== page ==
CJEU ruling the shape of things to come for designers?

After considering the case of two prominent bicycle designs, the Court of Justice of the European Union (CJEU) has judged copyright protection may apply to a product whose shape serves a technical function.

This will be the case where the work in question is an original work, existing as a result of its author’s creative conception. Copyright protection will not be available where the technical requirements left the author with no free and creative choices.


In an infringement action brought by SI and Brompton Bicycle Ltd. (together “Brompton”) against Korean company Get2Get before the tribunal de l’entreprise de Liège, Brompton alleged that the Brompton Bicycle (formerly patent protected), which folds in three separate locations allowing it to stand upright once folded, was infringed by Get2Get’s “Chedech” Bicycle. The Chedech is a visually similar bicycle which folds in the same way as the Brompton bike.

In its defence, Get2Get asserted that, since the bicycle was designed to fulfil a functional purpose, the design of the Brompton bike could not protectable by copyright. Brompton submitted that the three folding positions could be obtained by different designs and its design was, therefore, protected by copyright.


The Belgian Court opted to stay proceedings and refer a number of questions to the CJEU for a preliminary ruling.

Firstly, must EU law, in particular Directive [2001/29], which determines, inter alia, the various exclusive rights conferred on copyright holders be interpreted as excluding from copyright protection works whose shape is necessary to achieve a technical result?

Secondly, in order to assess whether a shape is necessary to achieve a technical result, must account be taken of the following criteria:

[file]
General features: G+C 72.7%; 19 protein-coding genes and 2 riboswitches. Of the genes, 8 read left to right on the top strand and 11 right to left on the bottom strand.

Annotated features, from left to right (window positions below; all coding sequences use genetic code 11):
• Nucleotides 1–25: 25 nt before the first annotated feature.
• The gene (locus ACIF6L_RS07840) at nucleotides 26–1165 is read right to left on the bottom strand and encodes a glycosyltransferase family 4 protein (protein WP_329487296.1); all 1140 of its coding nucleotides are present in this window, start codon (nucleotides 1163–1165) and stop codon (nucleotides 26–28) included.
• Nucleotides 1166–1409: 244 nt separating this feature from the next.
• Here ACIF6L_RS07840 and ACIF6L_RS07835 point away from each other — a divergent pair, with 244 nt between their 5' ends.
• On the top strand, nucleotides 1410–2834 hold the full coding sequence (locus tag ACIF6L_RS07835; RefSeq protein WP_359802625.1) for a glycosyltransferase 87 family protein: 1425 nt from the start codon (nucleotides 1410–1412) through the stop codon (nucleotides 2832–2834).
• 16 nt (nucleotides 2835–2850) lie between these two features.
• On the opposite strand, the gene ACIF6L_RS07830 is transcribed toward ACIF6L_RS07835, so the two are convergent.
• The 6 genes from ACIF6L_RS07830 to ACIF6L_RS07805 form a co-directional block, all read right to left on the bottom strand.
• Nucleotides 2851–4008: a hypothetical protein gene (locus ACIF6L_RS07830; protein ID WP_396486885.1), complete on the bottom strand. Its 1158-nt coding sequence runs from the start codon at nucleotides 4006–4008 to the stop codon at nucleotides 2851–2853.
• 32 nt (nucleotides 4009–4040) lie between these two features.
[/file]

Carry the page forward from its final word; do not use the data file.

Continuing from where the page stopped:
• The existence of other possible shapes which allow the same technical result to be achieved?
  • The effectiveness of the shape in achieving that result?
  • The intention of the alleged infringer to achieve it?
  • The existence of an earlier, now expired, patent on the process for achieving the technical result sought?


The CJEU reviewed the settled case law in this space through first considering what constitutes a ‘work’. Referring to the Cofemel judgment, it determined that a work is an author’s own intellectual creation and requires the expression of that creation. To be original, a work must be an expression of an author’s free and individual choices, which is not conducive to designs solely limited to their technical function. The CJEU confirmed that, if there is no room for creative freedom, a design cannot be an original work.

Further, works which meet the originality threshold will be protectable by copyright, even where that work is designed to serve a technical purpose. It was accepted that the Brompton shape served a functional purpose, so the question for the Belgian court is now whether it was original.

With regard to the Belgian court’s second question, the CJEU confirmed that the existence of other possible shapes allowing the same technical result, the effectiveness of the shape, and even the existence of an earlier patent, may form part of the court’s assessment, but would not be determinative. Importantly, (and perhaps thankfully) the CJEU did not follow Advocate General Campos Sánchez-Bordona’s opinion, which suggested courts could assess the subjective intention of the author. The CJEU considered subjective intention to be an irrelevant consideration in a court’s decision.


We now await the decision of the Companies Court. Whatever the outcome, this judgment is important in ruling out the relevance of an author’s subjective intention in determining whether a work of this kind is sufficiently original to attract copyright protection. UK copyright law is, in principle, in line with this.

However, as a result of section 51 of the Copyright, Designs & Patents Act 1988, companies in the position of Brompton are usually unable to rely on their UK copyright in order to prevent infringements and must instead rely on unregistered design rights and registered designs, where available. This is because Section 51 provides that it is not copyright infringement to make an article to a design, or to copy an article to a design, when the relevant design document records a design for anything other than an artistic work or a typeface. Bearing in mind the relatively short protection granted by UK unregistered design right, registered designs are usually worth considering for new designs of this type although, even then, the extent and length of protection is much less than that provided by copyright.


Copyright can subsist in functional shapes as long as they are original.
Even if an object has attracted one type of IP protection (such as a patent) in the past that is not necessarily a bar to protection by another IP right, such as copyright.
While the UK grants copyright to designs for industrial products, companies must generally rely on the lesser protections afforded by design rights when acting against companies which copy those designs.